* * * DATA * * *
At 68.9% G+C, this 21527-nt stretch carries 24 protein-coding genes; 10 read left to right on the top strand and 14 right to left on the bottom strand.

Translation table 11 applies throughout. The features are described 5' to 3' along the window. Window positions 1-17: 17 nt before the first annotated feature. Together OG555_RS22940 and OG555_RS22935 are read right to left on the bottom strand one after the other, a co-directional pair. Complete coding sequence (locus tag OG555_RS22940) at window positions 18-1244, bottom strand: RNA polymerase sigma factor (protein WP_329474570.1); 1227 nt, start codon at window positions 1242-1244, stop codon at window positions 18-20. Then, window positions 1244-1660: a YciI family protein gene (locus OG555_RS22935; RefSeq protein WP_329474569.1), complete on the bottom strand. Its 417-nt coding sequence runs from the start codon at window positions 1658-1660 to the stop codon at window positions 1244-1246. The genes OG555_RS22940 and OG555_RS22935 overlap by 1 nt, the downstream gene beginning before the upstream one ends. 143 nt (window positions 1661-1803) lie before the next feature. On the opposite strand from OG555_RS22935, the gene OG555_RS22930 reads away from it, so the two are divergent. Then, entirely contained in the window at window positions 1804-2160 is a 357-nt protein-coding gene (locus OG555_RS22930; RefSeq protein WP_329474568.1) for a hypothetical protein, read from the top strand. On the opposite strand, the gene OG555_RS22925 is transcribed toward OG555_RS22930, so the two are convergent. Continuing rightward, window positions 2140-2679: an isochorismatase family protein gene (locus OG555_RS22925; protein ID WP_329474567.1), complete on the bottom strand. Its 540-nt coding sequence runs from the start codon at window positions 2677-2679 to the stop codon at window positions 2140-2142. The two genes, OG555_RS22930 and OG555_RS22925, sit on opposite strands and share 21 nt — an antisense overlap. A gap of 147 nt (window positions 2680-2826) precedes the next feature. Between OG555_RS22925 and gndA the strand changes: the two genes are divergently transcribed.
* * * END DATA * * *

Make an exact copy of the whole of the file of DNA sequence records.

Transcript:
At 68.9% G+C, this 21527-nt stretch carries 24 protein-coding genes; 10 read left to right on the top strand and 14 right to left on the bottom strand.

Translation table 11 applies throughout. The features are described 5' to 3' along the window. Window positions 1-17: 17 nt before the first annotated feature. Together OG555_RS22940 and OG555_RS22935 are read right to left on the bottom strand one after the other, a co-directional pair. Complete coding sequence (locus tag OG555_RS22940) at window positions 18-1244, bottom strand: RNA polymerase sigma factor (protein WP_329474570.1); 1227 nt, start codon at window positions 1242-1244, stop codon at window positions 18-20. Then, window positions 1244-1660: a YciI family protein gene (locus OG555_RS22935; RefSeq protein WP_329474569.1), complete on the bottom strand. Its 417-nt coding sequence runs from the start codon at window positions 1658-1660 to the stop codon at window positions 1244-1246. The genes OG555_RS22940 and OG555_RS22935 overlap by 1 nt, the downstream gene beginning before the upstream one ends. 143 nt (window positions 1661-1803) lie before the next feature. On the opposite strand from OG555_RS22935, the gene OG555_RS22930 reads away from it, so the two are divergent. Then, entirely contained in the window at window positions 1804-2160 is a 357-nt protein-coding gene (locus OG555_RS22930; RefSeq protein WP_329474568.1) for a hypothetical protein, read from the top strand. On the opposite strand, the gene OG555_RS22925 is transcribed toward OG555_RS22930, so the two are convergent. Continuing rightward, window positions 2140-2679: an isochorismatase family protein gene (locus OG555_RS22925; protein ID WP_329474567.1), complete on the bottom strand. Its 540-nt coding sequence runs from the start codon at window positions 2677-2679 to the stop codon at window positions 2140-2142. The two genes, OG555_RS22930 and OG555_RS22925, sit on opposite strands and share 21 nt — an antisense overlap. A gap of 147 nt (window positions 2680-2826) precedes the next feature. Between OG555_RS22925 and gndA the strand changes: the two genes are divergently transcribed.